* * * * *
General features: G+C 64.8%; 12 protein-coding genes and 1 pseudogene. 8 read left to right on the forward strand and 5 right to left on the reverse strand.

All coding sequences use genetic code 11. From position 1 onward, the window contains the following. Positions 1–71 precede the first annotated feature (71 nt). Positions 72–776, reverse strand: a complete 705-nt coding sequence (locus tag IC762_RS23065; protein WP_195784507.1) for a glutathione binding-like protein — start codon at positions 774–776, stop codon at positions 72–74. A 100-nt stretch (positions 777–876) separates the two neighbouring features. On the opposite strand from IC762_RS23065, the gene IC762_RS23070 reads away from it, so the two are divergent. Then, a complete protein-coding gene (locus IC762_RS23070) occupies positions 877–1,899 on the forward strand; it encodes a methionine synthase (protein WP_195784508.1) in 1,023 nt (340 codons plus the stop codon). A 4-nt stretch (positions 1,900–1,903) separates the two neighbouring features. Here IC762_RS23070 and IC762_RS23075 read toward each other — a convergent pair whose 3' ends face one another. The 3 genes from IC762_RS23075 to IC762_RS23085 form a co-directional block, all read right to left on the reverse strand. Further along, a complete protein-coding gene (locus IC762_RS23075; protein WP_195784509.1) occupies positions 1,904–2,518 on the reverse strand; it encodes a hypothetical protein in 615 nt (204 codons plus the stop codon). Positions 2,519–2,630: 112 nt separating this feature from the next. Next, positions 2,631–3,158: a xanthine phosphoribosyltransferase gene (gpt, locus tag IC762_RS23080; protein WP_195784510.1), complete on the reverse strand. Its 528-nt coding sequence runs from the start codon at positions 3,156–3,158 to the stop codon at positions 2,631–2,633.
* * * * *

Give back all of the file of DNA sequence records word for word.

General features: G+C 64.8%; 12 protein-coding genes and 1 pseudogene. 8 read left to right on the forward strand and 5 right to left on the reverse strand.

All coding sequences use genetic code 11. From position 1 onward, the window contains the following. Positions 1–71 precede the first annotated feature (71 nt). Positions 72–776, reverse strand: a complete 705-nt coding sequence (locus tag IC762_RS23065; protein WP_195784507.1) for a glutathione binding-like protein — start codon at positions 774–776, stop codon at positions 72–74. A 100-nt stretch (positions 777–876) separates the two neighbouring features. On the opposite strand from IC762_RS23065, the gene IC762_RS23070 reads away from it, so the two are divergent. Then, a complete protein-coding gene (locus IC762_RS23070) occupies positions 877–1,899 on the forward strand; it encodes a methionine synthase (protein WP_195784508.1) in 1,023 nt (340 codons plus the stop codon). A 4-nt stretch (positions 1,900–1,903) separates the two neighbouring features. Here IC762_RS23070 and IC762_RS23075 read toward each other — a convergent pair whose 3' ends face one another. The 3 genes from IC762_RS23075 to IC762_RS23085 form a co-directional block, all read right to left on the reverse strand. Further along, a complete protein-coding gene (locus IC762_RS23075; protein WP_195784509.1) occupies positions 1,904–2,518 on the reverse strand; it encodes a hypothetical protein in 615 nt (204 codons plus the stop codon). Positions 2,519–2,630: 112 nt separating this feature from the next. Next, positions 2,631–3,158: a xanthine phosphoribosyltransferase gene (gpt, locus tag IC762_RS23080; protein WP_195784510.1), complete on the reverse strand. Its 528-nt coding sequence runs from the start codon at positions 3,156–3,158 to the stop codon at positions 2,631–2,633.